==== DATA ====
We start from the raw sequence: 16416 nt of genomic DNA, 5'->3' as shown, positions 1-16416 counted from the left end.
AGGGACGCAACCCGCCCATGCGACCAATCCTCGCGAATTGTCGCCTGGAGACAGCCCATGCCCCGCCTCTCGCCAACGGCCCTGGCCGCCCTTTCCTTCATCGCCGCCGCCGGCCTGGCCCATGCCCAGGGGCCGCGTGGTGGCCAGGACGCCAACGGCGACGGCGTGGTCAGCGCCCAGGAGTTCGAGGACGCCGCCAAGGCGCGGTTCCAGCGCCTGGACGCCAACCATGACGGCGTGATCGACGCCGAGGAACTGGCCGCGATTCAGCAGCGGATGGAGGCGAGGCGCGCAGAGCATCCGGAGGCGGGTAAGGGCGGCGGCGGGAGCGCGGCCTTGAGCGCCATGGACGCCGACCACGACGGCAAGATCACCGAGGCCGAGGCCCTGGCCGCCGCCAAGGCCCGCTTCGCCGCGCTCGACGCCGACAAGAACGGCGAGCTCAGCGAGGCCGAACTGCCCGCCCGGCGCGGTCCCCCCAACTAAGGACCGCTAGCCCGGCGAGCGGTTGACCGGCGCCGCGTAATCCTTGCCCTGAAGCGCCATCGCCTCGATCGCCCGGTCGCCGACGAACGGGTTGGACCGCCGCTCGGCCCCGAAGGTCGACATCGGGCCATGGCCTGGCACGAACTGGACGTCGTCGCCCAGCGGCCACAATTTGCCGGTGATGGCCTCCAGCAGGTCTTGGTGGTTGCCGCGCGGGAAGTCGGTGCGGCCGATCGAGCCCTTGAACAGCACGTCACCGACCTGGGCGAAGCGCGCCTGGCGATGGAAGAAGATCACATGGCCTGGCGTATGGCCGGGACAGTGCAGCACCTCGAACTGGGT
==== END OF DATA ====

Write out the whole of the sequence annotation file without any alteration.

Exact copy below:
We start from the raw sequence: 16416 nt of genomic DNA, 5'->3' as shown, positions 1-16416 counted from the left end.
AGGGACGCAACCCGCCCATGCGACCAATCCTCGCGAATTGTCGCCTGGAGACAGCCCATGCCCCGCCTCTCGCCAACGGCCCTGGCCGCCCTTTCCTTCATCGCCGCCGCCGGCCTGGCCCATGCCCAGGGGCCGCGTGGTGGCCAGGACGCCAACGGCGACGGCGTGGTCAGCGCCCAGGAGTTCGAGGACGCCGCCAAGGCGCGGTTCCAGCGCCTGGACGCCAACCATGACGGCGTGATCGACGCCGAGGAACTGGCCGCGATTCAGCAGCGGATGGAGGCGAGGCGCGCAGAGCATCCGGAGGCGGGTAAGGGCGGCGGCGGGAGCGCGGCCTTGAGCGCCATGGACGCCGACCACGACGGCAAGATCACCGAGGCCGAGGCCCTGGCCGCCGCCAAGGCCCGCTTCGCCGCGCTCGACGCCGACAAGAACGGCGAGCTCAGCGAGGCCGAACTGCCCGCCCGGCGCGGTCCCCCCAACTAAGGACCGCTAGCCCGGCGAGCGGTTGACCGGCGCCGCGTAATCCTTGCCCTGAAGCGCCATCGCCTCGATCGCCCGGTCGCCGACGAACGGGTTGGACCGCCGCTCGGCCCCGAAGGTCGACATCGGGCCATGGCCTGGCACGAACTGGACGTCGTCGCCCAGCGGCCACAATTTGCCGGTGATGGCCTCCAGCAGGTCTTGGTGGTTGCCGCGCGGGAAGTCGGTGCGGCCGATCGAGCCCTTGAACAGCACGTCACCGACCTGGGCGAAGCGCGCCTGGCGATGGAAGAAGATCACATGGCCTGGCGTATGGCCGGGACAGTGCAGCACCTCGAACTGGGT